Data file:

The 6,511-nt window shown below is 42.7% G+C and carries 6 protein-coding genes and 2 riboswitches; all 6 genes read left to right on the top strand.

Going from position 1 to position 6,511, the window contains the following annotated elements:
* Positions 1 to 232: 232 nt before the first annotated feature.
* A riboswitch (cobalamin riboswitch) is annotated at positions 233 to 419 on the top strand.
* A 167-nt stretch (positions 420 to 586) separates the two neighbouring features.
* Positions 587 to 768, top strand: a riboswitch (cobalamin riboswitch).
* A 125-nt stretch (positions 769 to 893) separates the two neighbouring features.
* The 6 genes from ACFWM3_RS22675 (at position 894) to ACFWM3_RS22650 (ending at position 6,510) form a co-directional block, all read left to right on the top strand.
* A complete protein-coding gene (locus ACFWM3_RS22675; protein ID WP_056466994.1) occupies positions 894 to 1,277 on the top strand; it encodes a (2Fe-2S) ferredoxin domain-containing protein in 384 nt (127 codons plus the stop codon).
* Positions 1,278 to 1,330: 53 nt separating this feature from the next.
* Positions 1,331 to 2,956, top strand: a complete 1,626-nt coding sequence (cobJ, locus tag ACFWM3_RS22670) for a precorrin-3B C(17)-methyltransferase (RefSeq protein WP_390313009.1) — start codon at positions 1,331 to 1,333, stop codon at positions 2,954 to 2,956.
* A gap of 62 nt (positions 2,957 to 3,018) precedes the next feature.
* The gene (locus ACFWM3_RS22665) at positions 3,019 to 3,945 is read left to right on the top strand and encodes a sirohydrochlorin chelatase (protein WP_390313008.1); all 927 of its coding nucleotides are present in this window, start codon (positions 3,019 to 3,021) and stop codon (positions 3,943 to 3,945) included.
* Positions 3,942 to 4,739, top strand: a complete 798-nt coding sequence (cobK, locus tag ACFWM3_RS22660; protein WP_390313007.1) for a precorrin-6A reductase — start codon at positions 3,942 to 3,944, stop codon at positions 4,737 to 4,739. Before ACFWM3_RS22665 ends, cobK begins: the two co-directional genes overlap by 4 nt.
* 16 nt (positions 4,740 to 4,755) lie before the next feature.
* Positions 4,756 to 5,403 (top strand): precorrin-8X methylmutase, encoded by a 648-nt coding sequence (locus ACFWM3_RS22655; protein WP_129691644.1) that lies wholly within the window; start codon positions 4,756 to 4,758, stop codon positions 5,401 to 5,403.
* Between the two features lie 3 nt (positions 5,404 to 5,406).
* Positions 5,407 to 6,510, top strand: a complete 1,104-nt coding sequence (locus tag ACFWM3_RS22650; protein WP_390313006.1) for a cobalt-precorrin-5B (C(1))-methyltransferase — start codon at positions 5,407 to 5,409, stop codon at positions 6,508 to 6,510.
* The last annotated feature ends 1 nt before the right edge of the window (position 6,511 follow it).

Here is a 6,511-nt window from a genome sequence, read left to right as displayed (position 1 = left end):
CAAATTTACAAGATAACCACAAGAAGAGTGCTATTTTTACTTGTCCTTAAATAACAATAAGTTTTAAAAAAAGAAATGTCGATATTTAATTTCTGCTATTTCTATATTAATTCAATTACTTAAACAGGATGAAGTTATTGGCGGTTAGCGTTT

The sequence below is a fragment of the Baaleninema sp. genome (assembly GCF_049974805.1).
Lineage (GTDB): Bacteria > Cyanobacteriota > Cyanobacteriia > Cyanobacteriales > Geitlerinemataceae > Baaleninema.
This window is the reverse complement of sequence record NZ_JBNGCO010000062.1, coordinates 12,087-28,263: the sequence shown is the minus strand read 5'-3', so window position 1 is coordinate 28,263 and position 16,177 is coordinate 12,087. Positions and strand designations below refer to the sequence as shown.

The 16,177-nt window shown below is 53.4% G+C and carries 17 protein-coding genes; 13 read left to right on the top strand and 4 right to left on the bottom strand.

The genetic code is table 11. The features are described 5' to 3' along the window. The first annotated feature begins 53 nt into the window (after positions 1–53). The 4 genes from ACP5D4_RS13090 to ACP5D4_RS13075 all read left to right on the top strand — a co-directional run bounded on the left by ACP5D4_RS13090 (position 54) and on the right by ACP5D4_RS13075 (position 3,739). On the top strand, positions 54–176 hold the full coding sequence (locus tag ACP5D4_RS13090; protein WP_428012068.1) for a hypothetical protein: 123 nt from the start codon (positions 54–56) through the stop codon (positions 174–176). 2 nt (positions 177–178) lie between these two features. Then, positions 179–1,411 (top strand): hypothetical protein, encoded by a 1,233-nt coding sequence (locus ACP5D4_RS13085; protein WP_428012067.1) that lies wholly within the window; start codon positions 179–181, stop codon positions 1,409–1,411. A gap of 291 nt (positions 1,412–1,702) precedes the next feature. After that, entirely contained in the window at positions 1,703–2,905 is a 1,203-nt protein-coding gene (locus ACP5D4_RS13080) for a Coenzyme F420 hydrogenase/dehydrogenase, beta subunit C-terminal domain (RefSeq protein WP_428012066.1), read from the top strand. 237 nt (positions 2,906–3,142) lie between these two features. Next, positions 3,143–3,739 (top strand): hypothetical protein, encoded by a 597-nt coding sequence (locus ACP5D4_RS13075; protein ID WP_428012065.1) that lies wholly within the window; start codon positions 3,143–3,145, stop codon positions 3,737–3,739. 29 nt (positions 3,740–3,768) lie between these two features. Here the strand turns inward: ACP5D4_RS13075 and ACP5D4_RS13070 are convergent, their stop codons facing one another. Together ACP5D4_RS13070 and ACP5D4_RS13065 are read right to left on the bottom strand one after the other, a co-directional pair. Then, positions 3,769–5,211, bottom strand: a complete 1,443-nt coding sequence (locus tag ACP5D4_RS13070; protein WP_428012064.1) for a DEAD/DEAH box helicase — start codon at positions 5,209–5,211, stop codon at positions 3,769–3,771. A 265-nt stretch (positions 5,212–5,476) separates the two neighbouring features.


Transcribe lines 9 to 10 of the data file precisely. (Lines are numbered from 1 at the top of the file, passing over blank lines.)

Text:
* A complete protein-coding gene (locus ACFWM3_RS22675; protein ID WP_056466994.1) occupies positions 894 to 1,277 on the top strand; it encodes a (2Fe-2S) ferredoxin domain-containing protein in 384 nt (127 codons plus the stop codon).
* Positions 1,278 to 1,330: 53 nt separating this feature from the next.